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Science nonfiction

Erik Larson reluctantly returns to a story of murder and intrigue in the age of invention



Journalist Erik Larson, whose blockbuster The Devil in the White City is still on the New York Times bestseller list more than two years after its initial release, doesn't like to hear the word "formula" applied to his new book, Thunderstruck.

But Devil visited the turn of the last century, using a dual narrative approach, alternating between two disparate characters one, a psychopathic serial murderer, and the other, a visionary architect and organizer of the 1893 Chicago World's Fair who ultimately meet in dramatic fashion. And so does Thunderstruck.

Set in London, Larson's newest epic follows Guglielmo Marconi's quest to establish wireless communication across continents and oceans, and the middling life of Dr. H.H. Crippen, an American living in London who murders his overbearing wife. The alternating narratives barely shadow one another until a thrilling chase sequence near the end, when Crippen attempts to escape police investigators by boarding an ocean liner to Canada, and an international manhunt, guided by Marconi's wireless telegraph equipment aboard ship, ensues.

"I was afraid that people would start talking about formula," says Larson, "but I have to tell you that after finishing the final draft of Devil in the White City, I was storming around the house saying, "There's no way in hell I'm doing another of those dual narratives.' I kind of hoped my next book would be a small, straightforward narrative, about the size of a Mitch Albom book."

But in weighing ideas for his next book, Larson was taken with the concept of invention, particularly the history of wireless communication and the historic "great hush" that preceded it. He stumbled upon a Web site called, an astonishing wealth of information on the unlikely inventor and his corporation's history. On the site, he happened upon the name Crippen a research accident that left him reeling.

"I had first heard about [Crippen] from my mother, a murder junkie, when I was a child," Larson says. "I can tell you where I was standing in my house when I first heard the name. I didn't know any details, just a vague recall of this kind of horror, of romance with a grisly tinge. I certainly didn't know about the big chase then here I stumbled upon it on this Web site about wireless [technology]. It was full of the stuff I really like in a book: Scotland Yard, ships, wireless, murder, a chase a classic little-boy scenario."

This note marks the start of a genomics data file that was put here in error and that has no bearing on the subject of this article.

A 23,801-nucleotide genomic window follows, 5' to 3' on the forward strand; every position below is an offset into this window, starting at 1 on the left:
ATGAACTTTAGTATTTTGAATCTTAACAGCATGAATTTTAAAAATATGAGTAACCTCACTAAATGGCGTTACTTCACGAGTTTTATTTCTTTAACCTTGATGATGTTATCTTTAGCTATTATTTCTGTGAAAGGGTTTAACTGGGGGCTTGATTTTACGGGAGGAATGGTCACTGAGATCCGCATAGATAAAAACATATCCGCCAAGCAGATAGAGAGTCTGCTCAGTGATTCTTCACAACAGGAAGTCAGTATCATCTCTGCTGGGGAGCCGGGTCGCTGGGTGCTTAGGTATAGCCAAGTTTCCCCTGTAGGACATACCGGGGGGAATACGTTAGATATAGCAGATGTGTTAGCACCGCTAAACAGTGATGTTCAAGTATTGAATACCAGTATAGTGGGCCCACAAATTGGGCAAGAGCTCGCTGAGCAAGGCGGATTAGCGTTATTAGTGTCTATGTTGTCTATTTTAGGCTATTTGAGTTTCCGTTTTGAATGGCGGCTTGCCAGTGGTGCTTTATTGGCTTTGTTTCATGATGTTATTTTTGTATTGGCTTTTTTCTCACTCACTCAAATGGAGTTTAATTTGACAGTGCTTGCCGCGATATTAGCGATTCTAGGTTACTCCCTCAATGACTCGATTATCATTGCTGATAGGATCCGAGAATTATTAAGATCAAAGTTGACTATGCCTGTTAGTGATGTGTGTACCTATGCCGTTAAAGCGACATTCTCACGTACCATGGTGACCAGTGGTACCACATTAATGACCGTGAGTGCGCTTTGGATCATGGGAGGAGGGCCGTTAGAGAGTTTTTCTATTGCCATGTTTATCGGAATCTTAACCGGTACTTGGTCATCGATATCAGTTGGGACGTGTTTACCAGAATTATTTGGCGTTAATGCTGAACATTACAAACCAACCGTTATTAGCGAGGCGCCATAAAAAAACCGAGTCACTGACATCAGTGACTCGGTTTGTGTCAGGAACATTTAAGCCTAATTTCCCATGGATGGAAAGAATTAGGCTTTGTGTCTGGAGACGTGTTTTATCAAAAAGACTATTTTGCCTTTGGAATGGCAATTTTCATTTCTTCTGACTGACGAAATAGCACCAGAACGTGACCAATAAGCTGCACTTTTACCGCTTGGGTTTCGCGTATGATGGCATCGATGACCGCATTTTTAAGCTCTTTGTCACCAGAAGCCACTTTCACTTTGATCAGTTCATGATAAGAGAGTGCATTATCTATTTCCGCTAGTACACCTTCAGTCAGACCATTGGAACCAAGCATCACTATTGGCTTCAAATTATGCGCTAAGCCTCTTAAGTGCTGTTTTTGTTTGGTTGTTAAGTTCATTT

The biggest challenge in writing Thunderstruck, says Larson, a prodigious researcher, was capturing the flavor of early 20th-century London as accurately and richly as he had captured vintage Chicago. And though the writer says he normally shuns researching on the Internet, he found a Web site that suited his needs.

"The Bolles Collection, archived online, are these old walking guides to London. They enter all of the books into their database, keyed to maps of the period. You can type in an address, a name, a physical feature, and these essays come up, with writers of the time describing what a particular place was like, what it smelled like, how people dressed up the front of their houses, what was in the windows."

Though Larson says he's done with murder and won't write about another, he remains fascinated with the time period of the late 19th and early 20th centuries. It bustled with scientific discovery and technological advancement, when those things still held mystique and wonder for the general public.

Erik Larson digs the turn of the last century. Hence the - black-and-white photo.
  • Erik Larson digs the turn of the last century. Hence the black-and-white photo.

"Scientific advances, then, were accessible," he says. "Whether it was giant ocean liners racing across the Atlantic, or photographs or posters of railroads and locomotives, regular people could experience the scientific advancement; it was something you could touch."

Science writing of that time, he says, was different than the specialized technical writing of today, igniting the imaginations of a lay readership.

"The scientific writing at that time was amazing, literate and accessible," he says. "You or I could sit down and read a scientific paper about a discovery and really understand it."


By Erik Larson

New York: Crown Publishing Group


Erik Larson will read from and sign Thunderstruck

The Tattered Cover Bookstore, 2526 E. Colfax Ave., Denver

Thursday, Nov. 9, 7:30 p.m.

Call 303/322-7727 for more information.

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